Sunday, November 10, 2019

Overlooked reproductive function of the clitoris: It has both procreative (reproductive) and recreative (pleasure) functions of equal importance, contrary to mainstream opinion until recently

The Clitoris—An Appraisal of its Reproductive Function During the Fertile Years: Why Was It, and Still Is, Overlooked in Accounts of Female Sexual Arousal. Roy J. Levin. Clinical Anatomy, November 5 2019.

Abstract: Stimulating the clitoris activates the brain to instigate changes in the female genital tract, namely, the enhancement of vaginal blood flow that increases vaginal luminal pO2, vaginal transudate (lubrication) facilitating painless penile penetration and partial neutralization of the basal luminal acidic pH, vaginal tenting, and ballooning delaying sperm transport and allowing semen de‐coagulation and capacitation (sperm activation) factors to act until arousal ends (often by orgasm induction). All these genital changes taken together are of major importance in facilitating the possibility of reproductive success (and thus gene propagation) no matter how or when the clitoris is stimulated—they reveal its overlooked reproductive function. Of course, also commensurate with these changes, is its activation of sexual pleasure. The clitoris thus has both procreative (reproductive) and recreative (pleasure) functions of equal importance. Clitoridectomy creates not only sexual disability but also a reproductive disability.

Freud (1905) stated that the function of the clitoris was “namely, of transmitting the excitation of the adjacent female sexual parts, just as—to use a simile—pine shavings can be kindled in order to get a log of harder wood on fire.” His main bias against the clitoris was because it facilitated sexual arousal far too easily in the early formative female years and that for so‐called sexual maturity or full femininity to occur it had to be replaced by penile‐vaginal dominated sexual arousal, namely, “The elimination of clitoral sexuality is a necessary precondition for the development of femininity.” Remarkably, similar concepts are still promoted by a few contemporary neo‐Freudians whose simplistic concept of women's orgasmic sexuality is that it has but three stages of development, namely, clitoral orgasm is best an intermediate state between global anorgasmia and being fully vaginally orgasmic (Brody, 2007). An even more draconian claim by Brody (2010) is that using clitoral stimulation for sexual arousal, because it avoids the possible gene‐propagating features of PVI, is “punished” by evolution resulting in “noxious consequences” (see Levin, 2014, 2018 for full discussion). This is a misrepresentation of evolution as a “judging mechanism,” as Kauth (2006) pointed out “Nature is not moral and takes no position on what ‘ought’ to be.” Costa and Brody (2014) speculated further that “vaginal orgasm evolved to promote PVI and consequent gene transmission in the situations of better fitness potential” but they completely overlooked the pre‐orgasmic “better fitness potential” created in the female reproductive tract for facilitating sperm fertilizing potential induced by clitoral stimulation per se despite the fact that all the changes were well documented in the current literature.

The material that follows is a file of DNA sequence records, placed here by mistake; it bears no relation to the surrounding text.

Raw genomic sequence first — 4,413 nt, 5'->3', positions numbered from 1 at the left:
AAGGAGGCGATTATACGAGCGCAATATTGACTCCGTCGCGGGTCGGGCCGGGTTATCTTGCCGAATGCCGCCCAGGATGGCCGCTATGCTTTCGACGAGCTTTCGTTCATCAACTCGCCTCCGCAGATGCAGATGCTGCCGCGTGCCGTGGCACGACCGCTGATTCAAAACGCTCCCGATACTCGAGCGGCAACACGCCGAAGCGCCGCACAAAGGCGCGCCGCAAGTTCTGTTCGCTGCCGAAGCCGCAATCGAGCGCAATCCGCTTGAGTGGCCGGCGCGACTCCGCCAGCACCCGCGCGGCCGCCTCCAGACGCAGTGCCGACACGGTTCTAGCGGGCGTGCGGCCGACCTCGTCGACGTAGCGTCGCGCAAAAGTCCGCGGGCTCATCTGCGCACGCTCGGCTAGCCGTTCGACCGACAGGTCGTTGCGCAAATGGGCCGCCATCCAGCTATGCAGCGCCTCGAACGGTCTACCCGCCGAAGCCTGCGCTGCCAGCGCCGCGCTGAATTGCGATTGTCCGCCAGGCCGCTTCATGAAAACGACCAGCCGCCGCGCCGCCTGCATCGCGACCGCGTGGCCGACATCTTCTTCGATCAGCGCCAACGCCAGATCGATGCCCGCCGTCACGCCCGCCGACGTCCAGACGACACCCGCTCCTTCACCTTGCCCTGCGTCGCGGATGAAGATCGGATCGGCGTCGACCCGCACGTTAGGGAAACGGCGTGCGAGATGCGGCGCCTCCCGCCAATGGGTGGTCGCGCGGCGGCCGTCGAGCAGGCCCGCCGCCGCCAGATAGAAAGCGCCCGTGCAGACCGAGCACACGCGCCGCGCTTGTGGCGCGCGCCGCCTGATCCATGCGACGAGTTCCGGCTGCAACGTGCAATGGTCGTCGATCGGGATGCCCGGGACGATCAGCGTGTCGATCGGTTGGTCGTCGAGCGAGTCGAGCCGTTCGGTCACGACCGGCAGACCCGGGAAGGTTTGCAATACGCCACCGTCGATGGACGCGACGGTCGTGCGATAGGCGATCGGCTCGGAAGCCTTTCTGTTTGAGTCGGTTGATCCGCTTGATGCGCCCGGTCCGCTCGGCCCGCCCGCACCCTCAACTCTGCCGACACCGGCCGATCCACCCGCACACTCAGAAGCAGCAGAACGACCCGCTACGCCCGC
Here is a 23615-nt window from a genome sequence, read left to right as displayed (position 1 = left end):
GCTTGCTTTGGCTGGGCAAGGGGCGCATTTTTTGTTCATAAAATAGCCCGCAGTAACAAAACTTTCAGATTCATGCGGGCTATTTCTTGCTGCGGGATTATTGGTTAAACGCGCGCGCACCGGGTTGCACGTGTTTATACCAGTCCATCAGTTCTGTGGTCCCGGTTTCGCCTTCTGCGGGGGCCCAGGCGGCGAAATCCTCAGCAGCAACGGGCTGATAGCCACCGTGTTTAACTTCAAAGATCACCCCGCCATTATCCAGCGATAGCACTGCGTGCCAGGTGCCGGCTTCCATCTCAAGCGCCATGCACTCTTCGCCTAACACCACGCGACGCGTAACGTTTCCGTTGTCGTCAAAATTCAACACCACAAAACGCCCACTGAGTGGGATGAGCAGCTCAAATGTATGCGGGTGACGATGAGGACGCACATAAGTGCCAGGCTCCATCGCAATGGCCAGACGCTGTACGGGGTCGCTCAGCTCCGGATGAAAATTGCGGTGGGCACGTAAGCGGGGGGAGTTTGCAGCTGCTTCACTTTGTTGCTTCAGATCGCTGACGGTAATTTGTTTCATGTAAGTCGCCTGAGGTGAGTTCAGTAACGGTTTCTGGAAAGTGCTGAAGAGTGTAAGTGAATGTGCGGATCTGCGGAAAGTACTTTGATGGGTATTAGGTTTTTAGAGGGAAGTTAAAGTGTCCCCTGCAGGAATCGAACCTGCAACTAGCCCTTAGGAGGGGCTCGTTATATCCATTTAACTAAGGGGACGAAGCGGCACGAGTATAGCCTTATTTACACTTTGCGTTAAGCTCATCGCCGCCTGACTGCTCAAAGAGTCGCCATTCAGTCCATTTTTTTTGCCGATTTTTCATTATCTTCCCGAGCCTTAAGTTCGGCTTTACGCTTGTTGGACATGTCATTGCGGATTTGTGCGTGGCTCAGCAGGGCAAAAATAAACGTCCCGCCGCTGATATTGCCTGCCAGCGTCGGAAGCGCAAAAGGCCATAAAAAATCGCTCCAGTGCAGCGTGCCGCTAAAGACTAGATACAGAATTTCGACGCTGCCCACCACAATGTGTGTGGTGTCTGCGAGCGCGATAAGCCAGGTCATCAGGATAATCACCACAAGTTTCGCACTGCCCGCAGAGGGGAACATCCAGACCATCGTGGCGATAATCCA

In relation to Freud (1915), during the time that he practiced, the detailed physiological responses of the female genital tract to sexual arousal were not yet identified and described. It would also be some 36 years later before the details of sperm capacitation, independently discovered by Austin (1951) and Chang (1951), the process essential to their becoming fertile, and some 60 years later when Masters and Johnson (1966) described the changes in the female genital tract activated during sexual arousal. As these are now current and scientifically accepted, Freud's proposal can be reassessed in light of these essential reproductive mechanisms. Namely, the reproductive task of the clitoris is to activate the brain to induce the combination of changes needed in the female genital tract to ensure with pleasure that if, in any ensuing following sexual scenario, coitus with semen ejaculation occurs into the vagina, then the best possible conditions are created for it to achieve reproductive success and thus maintain reproductive fitness. In terms that evolutionists employ, this reproductive function of the clitoris is its “proximate” function with regards to facilitating “ultimate” reproductive success in the female's fertile years. While challenging major belief and values may prove to be difficult for some, the reappraisal of the functions of the clitoris as both reproductive as well as recreative are of equal importance is clearly now unavoidable.

No comments:

Post a Comment